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Category Archives: male vocalist

“Hey There Lonely Girl!”

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In 1962, Holman made his first record, “What You Don’t Know Won’t Hurt You” on Leopard Records.[1] It was in the Philadelphia soul scene that he began to develop his trademark style. While still in college, he recorded his first hit record, “This Can’t Be True” (1965), which reached #17 on the Billboard charts.[1] Other hits began to follow: “Am I A Loser From The Start” (1966), “I Love You” (1969), “Don’t Stop Now” (1970), and “Cathy Called” (1970). After singing with the Philadelphia groups The Delfonics and The Stylistics, Holman finally struck personal gold in 1970 with his ballad, “Hey There Lonely Girl” (originally “Hey There Lonely Boy” recorded in 1963 by Ruby and the Romantics), which peaked at number 2 on the Billboard Hot 100 chart. The track peaked at number 4 in the UK Singles Chart in November 1974.[2] It sold over one million copies, and was awarded a gold disc from the R.I.A.A. in March 1970.[3]

British journalist Tony Cummings once wrote, “Eddie Holman’s voice, an astonishing precision instrument which can leap octaves with the speed of mercury and bend notes into shapes unimagined by lesser singers, has assured its possessor a place in soul history.”[citation needed]

In 1977, Eddie had a brief resurgence in popularity with his last two hit singles, “This Will Be A Night To Remember” and “You Make My Life Complete”.

Holman owns his own record label, Agape Records, and music publishing company, Schoochiebug Music Publishing. He also continues to tour with the Eddie Holman Band. During the summer of 2007, Holman performed weekly for the passengers aboard the Sun Princess cruise ship while it was en route to the inside passage of Alaska.

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Posted by on ThuAmerica/Los_Angeles2019-02-14T10:53:00-08:00America/Los_Angeles02bAmerica/Los_AngelesThu, 14 Feb 2019 10:53:00 -0800 31, in 1950s, ballad, black music artists, male vocalist

 

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Fiji – Hey Girl

Fiji – Hey Girl

George “Fiji” Veikoso (born George Brooks Veikoso) is a Fijian classic reggae, Hip-Hop, R & B and Jazz vocalist, songwriter, music producer and occasional actor. He was born in Fiji but raised in Hawaii.[1

In 1998 he won the Na Hoku Hanohano Award for Male Vocalist of the year and Entertainer of the year.[3]

He has earned numerous other industry accolades and awards “Favorite Entertainer of the Year” and “People’s Choice Award”. FIJI’s collaboration on the “Island Warriors” compilation album earned a Grammy-nomination for Best Reggae Album.[4]

Fiji also co-wrote and sang the season 11 theme-song “Let Me Be the One”with Glenn Medeiros for the TV show, Baywatch and he has acted in the 2002, surfer film Blue Crush.[5]

He has produced and released many albums during his career such as “Evolution” and “Born and Raised” to name a few. One of his all time and most popular songs is “Lia”.[6]

 
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Posted by on ThuAmerica/Los_Angeles2019-02-14T10:09:00-08:00America/Los_Angeles02bAmerica/Los_AngelesThu, 14 Feb 2019 10:09:00 -0800 31, in male vocalist, pacific islands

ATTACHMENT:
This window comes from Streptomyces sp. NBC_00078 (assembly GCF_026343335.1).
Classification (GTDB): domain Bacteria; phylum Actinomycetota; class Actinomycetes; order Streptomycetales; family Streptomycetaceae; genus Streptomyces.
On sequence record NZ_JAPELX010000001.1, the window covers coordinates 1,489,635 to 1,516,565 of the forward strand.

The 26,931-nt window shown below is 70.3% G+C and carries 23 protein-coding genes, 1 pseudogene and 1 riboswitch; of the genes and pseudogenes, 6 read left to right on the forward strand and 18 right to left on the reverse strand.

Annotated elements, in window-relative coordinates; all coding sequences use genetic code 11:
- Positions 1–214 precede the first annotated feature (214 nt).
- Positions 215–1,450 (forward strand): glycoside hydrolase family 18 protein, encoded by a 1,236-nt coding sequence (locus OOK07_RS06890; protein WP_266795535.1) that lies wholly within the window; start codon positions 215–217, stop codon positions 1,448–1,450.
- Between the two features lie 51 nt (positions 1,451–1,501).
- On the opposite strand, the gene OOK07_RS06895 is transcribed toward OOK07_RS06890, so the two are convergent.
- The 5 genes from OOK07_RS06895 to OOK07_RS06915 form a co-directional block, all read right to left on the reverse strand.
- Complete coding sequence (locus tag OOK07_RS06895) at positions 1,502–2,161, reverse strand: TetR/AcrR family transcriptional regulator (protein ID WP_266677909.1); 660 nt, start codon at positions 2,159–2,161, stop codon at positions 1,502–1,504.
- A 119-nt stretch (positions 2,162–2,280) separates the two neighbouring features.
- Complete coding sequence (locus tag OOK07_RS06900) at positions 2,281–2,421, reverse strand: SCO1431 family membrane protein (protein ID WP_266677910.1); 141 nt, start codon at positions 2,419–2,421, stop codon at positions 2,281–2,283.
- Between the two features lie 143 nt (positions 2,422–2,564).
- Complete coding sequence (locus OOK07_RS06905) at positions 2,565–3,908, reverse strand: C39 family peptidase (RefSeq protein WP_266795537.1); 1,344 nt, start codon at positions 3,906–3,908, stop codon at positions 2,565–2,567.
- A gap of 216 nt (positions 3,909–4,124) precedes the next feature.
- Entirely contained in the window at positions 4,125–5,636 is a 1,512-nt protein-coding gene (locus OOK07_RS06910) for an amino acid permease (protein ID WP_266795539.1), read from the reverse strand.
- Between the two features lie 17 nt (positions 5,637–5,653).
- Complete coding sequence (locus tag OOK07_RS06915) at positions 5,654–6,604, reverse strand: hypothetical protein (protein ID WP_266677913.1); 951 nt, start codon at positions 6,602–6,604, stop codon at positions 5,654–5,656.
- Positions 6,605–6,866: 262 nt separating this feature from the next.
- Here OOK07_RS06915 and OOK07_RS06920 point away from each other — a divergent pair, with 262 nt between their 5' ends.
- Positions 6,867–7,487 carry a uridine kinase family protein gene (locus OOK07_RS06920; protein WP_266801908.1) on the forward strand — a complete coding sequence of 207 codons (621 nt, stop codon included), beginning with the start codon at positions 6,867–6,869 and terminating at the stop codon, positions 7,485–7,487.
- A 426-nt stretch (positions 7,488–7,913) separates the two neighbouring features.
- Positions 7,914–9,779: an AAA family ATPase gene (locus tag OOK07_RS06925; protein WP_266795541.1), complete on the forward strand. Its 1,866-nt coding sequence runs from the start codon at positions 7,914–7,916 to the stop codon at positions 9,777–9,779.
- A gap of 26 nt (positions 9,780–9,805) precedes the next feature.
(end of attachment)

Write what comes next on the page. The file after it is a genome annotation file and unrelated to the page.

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“Use Me – Bill Withers”

“Use Me – Bill Withers”

Sussex records
During early 1970, Withers’ demonstration tape was auditioned favorably by Clarence Avant, owner of Sussex Records. Avant signed Withers to a record deal and assigned former Stax Records stalwart Booker T. Jones to produce Withers’ first album. Four three-hour studio sessions were planned to record the album, but funding caused the album to be recorded in three sessions with a six-month break between the second and final sessions. Just as I Am was released in 1971 with the tracks, “Ain’t No Sunshine” and “Grandma’s Hands” as singles. The album features Stephen Stills playing lead guitar.[5]

The album was a success and Withers began touring with a band assembled from members of The Watts 103rd Street Rhythm Band: drummer James Gadson, guitarist Benorce Blackmon, keyboardist Ray Jackson, and bassist Melvin Dunlap.

At the 14th annual Grammy Awards on Tuesday, March 14, 1972, Withers won a Grammy Award for Best R&B Song for “Ain’t No Sunshine.” The track had already sold over one million copies and was awarded a platinum disc by the RIAA in September 1971.[6]

During a hiatus from touring, Withers recorded his second album, Still Bill. The single, “Lean on Me” went to number one the week of July 8, 1972. It was Withers’ second gold single with confirmed sales in excess of three million.[6] His follow-up, “Use Me” released in August 1972, became his third million seller, with the R.I.A.A. gold disc award taking place on October 12, 1972.[6] His performance at Carnegie Hall on October 6, 1972, was recorded, and released as the live album Bill Withers, Live at Carnegie Hall on November 30, 1972. In 1974, Withers recorded the album +’Justments. Due to a legal dispute with the Sussex company, Withers was unable to record for some time thereafter.

During this time, he wrote and produced two songs on the Gladys Knight & the Pips record I Feel a Song, and in October 1974 performed in concert together with James Brown, Etta James, and B. B. King four weeks prior to the historic Rumble in the Jungle fight between Foreman and Ali in Zaire.[7] Footage of his performance was included in the 1996 documentary film When We Were Kings, and he is heard on the accompanying soundtrack. Other footage of his performance is included in the 2008 documentary film Soul Power which is based on archival footage of the 1974 Zaire concert.

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“Use Me – Bill Withers (1972)”

 
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Posted by on ThuAmerica/Los_Angeles2019-02-14T09:47:05-08:00America/Los_Angeles02bAmerica/Los_AngelesThu, 14 Feb 2019 09:47:05 -0800 31, in black music artists, male vocalist, r&b

 

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“Peaches & Herb – Reunited” 

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Peaches & Herb are an American vocalist duo, once comprising Herb Fame (born October 1, 1942) and Francine “Peaches” Hurd Barker (April 28, 1947 – August 13, 2005). Herb has remained a constant in “Peaches & Herb” since its creation in 1966, while seven different women have filled the role of “Peaches.”